“Any of these in English?” Jongdae asks. “Or, I don’t know, I guess I could limp my way through a book in Korean.”

“I’m sorry, no,” Junmyeon says, frowning. “Is it—are you bored?”

“Only a bit,” Jongdae smiles. “It’s fine. I can, uh, I can find something to do. I mean, there’s plenty to do around here, I’m sure. I just haven’t, uh, found it yet.”

“I could teach you!” Junmyeon offers quickly.

“Teach me?”

“Teach you to read,” Junmyeon smiles. “It’s called Aimina.”

“Aimina,” Jongdae says. “Um. Okay, fine. I gotta warn you though, I’m kind of a quick study, so you might be extremely impressed. So don’t bother falling in love with me.”

“Okay,” Junmyeon says, smiling. “Sit by the fire. I’ll give you your first lesson.”


“Aiya yan ioya ain yao,” Jongdae tries, the tip of his index finger tracing along the lines as he reads. “What’s that mean?”

“It is the beginning to a life-giving spell,” Junmyeon smiles. “It means I give from the water.”

“What the fuck. It’s just a bunch of vowels,” Jongdae says.

“Vowels,” Junmyeon says, confused before it registers. “Oh, yes. In Aimina, we call them the kind sounds.”

“Kind sounds,” Jongdae laughs. “How is a sound kind?”

Junmyeon smiles to himself, hugs his knees to his chest.

“Isn’t there something nice in those sounds?” Junmyeon says. “In ohs and ehs and ahs.”

Jongdae has never really thought of it like that. There is, undoubtedly, something softer about vowels, in the way they round edges of consonants, curves against hard lines.

“Yes,” Jongdae says. “I guess there is.”

Junmyeon smiles. “Try it again,” he pushes.

“Aiya yan ioya ain yao,” Jongdae says, studying the page in his hands, really rounding out the vowels, the kind sounds, in his mouth.

“Beautiful,” Junmyeon says. “You were right. What a quick study, you are.”

The praise sinks to settle in his stomach pleasantly, and Jongdae wants to ignore it, but he can’t.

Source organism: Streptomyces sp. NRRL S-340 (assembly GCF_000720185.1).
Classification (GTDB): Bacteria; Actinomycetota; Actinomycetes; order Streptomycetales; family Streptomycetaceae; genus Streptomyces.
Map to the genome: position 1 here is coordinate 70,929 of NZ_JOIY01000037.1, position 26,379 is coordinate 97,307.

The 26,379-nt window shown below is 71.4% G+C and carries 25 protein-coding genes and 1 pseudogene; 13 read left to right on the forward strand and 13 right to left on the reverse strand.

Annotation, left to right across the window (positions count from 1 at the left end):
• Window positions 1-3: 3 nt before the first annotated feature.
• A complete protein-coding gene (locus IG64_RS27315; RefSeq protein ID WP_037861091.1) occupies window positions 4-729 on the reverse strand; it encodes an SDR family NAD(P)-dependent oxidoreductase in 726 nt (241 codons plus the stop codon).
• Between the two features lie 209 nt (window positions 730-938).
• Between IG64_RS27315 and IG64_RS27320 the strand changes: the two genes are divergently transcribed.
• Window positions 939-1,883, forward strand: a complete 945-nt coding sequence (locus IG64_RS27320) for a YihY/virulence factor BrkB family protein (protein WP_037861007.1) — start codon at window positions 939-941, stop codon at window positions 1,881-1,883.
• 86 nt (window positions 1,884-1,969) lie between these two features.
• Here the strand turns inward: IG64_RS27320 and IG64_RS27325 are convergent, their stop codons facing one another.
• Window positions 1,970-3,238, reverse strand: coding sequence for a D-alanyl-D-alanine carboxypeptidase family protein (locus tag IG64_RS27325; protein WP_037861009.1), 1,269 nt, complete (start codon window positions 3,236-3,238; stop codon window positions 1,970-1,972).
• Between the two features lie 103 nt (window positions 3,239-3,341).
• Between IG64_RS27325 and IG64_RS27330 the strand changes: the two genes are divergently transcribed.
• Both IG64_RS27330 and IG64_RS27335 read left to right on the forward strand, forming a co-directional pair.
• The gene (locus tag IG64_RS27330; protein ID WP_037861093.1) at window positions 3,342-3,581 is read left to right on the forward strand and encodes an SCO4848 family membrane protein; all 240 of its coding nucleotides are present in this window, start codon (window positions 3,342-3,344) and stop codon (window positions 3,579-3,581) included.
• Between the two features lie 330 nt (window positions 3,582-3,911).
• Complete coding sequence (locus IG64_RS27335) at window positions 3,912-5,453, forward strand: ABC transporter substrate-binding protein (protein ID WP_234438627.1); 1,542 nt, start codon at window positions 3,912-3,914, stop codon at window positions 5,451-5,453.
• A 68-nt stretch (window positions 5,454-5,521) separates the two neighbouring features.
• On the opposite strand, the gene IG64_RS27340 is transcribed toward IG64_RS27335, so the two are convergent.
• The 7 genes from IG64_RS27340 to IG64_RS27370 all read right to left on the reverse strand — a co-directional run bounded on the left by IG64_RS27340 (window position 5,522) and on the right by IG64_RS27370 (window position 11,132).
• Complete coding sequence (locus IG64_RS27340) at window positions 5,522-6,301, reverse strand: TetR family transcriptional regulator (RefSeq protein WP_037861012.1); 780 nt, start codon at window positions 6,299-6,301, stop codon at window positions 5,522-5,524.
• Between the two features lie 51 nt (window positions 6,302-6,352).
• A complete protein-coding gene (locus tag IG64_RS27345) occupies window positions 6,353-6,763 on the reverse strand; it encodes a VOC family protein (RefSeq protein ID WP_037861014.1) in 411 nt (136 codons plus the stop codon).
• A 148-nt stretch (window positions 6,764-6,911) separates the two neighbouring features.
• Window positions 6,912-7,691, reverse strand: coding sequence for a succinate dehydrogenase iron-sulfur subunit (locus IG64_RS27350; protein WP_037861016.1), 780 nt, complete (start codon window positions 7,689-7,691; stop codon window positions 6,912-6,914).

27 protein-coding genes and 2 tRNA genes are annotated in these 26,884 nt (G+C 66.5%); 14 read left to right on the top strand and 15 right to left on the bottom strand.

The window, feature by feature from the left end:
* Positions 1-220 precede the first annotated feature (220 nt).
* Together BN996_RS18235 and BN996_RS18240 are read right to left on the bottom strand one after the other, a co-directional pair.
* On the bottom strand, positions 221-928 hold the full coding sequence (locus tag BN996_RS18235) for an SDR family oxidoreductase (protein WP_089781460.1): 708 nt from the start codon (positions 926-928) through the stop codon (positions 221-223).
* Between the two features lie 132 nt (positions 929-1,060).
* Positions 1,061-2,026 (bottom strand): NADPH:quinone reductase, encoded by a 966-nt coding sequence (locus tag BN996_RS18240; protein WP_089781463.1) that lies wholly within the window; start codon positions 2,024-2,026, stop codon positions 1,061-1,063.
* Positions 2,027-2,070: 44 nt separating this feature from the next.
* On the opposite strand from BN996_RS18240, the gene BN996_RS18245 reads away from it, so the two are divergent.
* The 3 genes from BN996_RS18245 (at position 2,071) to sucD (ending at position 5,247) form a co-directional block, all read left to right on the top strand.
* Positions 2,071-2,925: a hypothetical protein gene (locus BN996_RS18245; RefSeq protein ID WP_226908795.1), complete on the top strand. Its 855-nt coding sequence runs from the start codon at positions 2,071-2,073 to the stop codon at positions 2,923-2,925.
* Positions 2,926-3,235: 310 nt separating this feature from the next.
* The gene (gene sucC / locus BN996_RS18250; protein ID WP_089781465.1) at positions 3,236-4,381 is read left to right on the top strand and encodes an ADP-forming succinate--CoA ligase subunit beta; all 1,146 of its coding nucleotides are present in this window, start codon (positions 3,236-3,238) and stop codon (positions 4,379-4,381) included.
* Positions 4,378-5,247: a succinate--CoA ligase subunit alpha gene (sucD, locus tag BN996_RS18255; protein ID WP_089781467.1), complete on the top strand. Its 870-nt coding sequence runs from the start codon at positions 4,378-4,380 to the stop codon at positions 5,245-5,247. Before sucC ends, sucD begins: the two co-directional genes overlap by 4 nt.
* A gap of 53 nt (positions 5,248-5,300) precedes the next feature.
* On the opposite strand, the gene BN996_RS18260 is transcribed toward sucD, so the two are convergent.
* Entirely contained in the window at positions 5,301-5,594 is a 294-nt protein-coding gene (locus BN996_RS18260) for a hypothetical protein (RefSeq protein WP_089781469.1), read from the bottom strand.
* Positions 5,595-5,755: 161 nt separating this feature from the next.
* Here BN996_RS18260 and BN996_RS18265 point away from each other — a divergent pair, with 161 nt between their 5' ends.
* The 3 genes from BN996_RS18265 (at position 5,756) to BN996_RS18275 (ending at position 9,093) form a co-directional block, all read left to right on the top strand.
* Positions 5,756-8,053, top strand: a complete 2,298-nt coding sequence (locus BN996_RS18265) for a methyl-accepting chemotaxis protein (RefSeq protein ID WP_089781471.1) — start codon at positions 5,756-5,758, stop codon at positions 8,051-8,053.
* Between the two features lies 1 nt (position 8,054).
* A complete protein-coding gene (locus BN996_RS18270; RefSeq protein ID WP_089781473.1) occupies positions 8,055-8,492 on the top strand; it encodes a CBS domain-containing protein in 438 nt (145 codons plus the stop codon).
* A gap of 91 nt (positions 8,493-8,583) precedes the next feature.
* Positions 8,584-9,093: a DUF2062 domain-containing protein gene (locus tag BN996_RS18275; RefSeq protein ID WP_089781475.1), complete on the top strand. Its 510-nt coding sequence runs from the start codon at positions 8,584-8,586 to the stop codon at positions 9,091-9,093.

In the sleepy evenings, Jongdae watches as Junmyeon practices his charms. He brings in potted plants, little sproutlings, and he shoots water magic into them, into the roots, until they bloom tall enough to hit the ceiling of the little cabin.

“Jeez,” Jongdae says. “You’re pretty good at that.”

“Oh,” Junmyeon says, blushing. “Do you think?”

“Yeah, dude,” Jongdae says casually. “I mean, you seem good at being, like, a wizard or whatever.”

“I’m a witch,” Junmyeon corrects.

“I thought witches were girls,” Jongdae says, and Junmyeon rolls his eyes. “What? Did I say something stupid?”

“You said something very human,” Junmyeon smiles.

“Don’t say that like human is a synonym for stupid,” Jongdae says.

Junmyeon says nothing, just hums a little song as the flower in the pot starts to bloom, turning towards Junmyeon like he is the sun itself.


Jongdae practices his weird witch language on scrolls that Junmyeon pulls for him from the pad-locked chest resting at the foot of the bed.

“Why do you need a lock on it?” Jongdae teases. “Can’t you just, like, point at it? Boom, locked, baby.”

“Do you practice?” Junmyeon asks snottily.

“Medicine,” Jongdae says. “Well, not yet, but eventually.”

Magic,” Junmyeon sneers.

“Oh,” Jongdae says. “Right. No. I don’t.”

“Then do be quiet,” Junmyeon orders. Jongdae exaggeratedly mimes turning the key to lock his mouth before throwing it away. “Thank you.”

Jongdae smiles, about to open his mouth to say something smart before remembering. Quiet. It’s a change for him, but maybe he’ll find he likes it. In time.